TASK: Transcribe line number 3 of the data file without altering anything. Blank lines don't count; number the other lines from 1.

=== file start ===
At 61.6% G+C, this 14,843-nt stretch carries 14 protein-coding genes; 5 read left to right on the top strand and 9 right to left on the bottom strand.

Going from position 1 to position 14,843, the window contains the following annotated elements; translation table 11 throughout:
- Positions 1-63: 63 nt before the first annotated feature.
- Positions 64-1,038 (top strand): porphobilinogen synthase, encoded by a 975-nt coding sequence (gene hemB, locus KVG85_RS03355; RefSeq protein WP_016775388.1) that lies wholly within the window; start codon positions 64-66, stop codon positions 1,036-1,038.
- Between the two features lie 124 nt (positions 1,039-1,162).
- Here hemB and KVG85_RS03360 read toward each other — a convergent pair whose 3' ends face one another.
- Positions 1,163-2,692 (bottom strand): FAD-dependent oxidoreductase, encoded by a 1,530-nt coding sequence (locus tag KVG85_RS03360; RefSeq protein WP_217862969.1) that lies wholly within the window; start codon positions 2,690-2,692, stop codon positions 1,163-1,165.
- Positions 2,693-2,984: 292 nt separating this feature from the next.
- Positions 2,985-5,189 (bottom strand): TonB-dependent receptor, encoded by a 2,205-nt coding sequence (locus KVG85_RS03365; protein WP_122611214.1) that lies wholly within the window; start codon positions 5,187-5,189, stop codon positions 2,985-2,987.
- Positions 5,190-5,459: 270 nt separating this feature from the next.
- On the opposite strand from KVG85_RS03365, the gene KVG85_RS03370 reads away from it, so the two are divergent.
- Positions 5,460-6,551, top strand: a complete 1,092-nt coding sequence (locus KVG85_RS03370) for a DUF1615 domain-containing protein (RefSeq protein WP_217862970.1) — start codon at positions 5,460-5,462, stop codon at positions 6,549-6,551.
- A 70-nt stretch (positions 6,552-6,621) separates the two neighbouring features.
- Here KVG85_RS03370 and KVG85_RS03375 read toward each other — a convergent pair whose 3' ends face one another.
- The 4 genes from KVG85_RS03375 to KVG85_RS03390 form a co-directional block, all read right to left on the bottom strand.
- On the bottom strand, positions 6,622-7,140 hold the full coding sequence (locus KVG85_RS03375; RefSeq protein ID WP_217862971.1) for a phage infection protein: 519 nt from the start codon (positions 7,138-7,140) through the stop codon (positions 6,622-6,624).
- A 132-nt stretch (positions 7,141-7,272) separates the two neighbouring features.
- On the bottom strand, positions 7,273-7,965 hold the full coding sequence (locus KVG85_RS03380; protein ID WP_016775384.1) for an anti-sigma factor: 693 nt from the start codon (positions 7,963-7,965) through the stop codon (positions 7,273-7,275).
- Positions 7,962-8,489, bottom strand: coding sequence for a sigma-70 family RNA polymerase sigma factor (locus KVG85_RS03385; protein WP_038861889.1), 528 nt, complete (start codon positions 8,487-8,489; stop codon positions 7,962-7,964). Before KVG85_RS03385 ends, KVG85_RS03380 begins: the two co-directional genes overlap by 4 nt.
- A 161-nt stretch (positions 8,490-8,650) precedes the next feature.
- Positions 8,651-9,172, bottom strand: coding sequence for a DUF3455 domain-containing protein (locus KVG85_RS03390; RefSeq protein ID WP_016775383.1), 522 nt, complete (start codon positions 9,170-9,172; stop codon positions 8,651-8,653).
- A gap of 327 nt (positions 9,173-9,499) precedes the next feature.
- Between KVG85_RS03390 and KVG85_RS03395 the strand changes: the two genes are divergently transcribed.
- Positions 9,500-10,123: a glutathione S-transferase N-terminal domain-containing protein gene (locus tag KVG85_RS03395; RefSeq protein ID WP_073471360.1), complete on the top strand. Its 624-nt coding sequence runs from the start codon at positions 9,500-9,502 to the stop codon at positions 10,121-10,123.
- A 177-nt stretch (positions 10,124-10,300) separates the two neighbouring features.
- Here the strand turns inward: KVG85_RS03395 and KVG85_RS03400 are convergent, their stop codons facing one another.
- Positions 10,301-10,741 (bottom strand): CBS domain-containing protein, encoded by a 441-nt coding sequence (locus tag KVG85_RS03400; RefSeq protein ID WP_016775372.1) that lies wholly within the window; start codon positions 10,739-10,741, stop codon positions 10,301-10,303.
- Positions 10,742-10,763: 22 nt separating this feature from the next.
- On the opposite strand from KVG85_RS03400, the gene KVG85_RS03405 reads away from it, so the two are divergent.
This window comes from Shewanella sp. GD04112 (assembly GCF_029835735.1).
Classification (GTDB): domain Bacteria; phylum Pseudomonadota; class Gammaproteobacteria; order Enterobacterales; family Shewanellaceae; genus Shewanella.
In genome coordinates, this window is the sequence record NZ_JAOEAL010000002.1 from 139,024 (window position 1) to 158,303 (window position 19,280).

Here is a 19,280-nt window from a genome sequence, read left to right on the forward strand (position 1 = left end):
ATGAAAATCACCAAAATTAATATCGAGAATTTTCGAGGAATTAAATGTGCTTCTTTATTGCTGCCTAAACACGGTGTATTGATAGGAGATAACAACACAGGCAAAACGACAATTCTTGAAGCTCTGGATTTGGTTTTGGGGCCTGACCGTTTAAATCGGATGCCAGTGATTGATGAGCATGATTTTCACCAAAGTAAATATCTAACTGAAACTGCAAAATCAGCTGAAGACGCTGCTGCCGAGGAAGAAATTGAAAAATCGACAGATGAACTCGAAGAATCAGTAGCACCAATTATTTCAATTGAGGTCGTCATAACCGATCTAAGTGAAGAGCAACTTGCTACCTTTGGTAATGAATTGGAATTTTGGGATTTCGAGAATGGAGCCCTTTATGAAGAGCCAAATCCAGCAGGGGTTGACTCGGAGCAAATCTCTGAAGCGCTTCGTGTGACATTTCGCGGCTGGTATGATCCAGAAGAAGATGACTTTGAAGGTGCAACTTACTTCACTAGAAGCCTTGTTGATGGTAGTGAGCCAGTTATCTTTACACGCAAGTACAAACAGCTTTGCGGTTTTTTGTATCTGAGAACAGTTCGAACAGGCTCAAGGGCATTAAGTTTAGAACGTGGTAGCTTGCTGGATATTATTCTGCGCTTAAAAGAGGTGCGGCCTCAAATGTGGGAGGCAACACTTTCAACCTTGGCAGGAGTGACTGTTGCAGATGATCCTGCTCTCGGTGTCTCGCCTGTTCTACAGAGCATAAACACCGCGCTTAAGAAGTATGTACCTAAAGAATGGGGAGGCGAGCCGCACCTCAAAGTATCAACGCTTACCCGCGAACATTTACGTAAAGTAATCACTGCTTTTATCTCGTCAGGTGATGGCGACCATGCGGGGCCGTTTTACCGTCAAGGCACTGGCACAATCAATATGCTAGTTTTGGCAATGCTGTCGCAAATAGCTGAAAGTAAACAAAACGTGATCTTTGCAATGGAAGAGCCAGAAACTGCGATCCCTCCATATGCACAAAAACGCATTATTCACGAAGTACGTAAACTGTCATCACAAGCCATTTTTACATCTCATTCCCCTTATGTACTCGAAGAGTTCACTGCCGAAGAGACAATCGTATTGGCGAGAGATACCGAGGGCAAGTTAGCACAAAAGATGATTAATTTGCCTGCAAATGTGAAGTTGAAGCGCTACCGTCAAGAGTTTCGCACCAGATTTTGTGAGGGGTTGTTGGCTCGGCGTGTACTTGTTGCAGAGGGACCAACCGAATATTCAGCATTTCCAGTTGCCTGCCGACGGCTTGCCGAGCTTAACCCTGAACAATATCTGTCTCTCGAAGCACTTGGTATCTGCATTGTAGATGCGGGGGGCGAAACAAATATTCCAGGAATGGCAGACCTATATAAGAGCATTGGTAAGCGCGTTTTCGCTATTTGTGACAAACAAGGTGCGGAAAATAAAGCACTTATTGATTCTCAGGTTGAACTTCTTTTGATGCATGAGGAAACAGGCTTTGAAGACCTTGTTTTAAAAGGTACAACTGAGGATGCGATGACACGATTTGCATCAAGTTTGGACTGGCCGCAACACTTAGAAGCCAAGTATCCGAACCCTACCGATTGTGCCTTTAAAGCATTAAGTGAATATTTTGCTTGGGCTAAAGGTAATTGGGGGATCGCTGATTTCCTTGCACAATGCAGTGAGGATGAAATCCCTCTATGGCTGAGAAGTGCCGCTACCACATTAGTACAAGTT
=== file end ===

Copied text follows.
- Positions 1-63: 63 nt before the first annotated feature.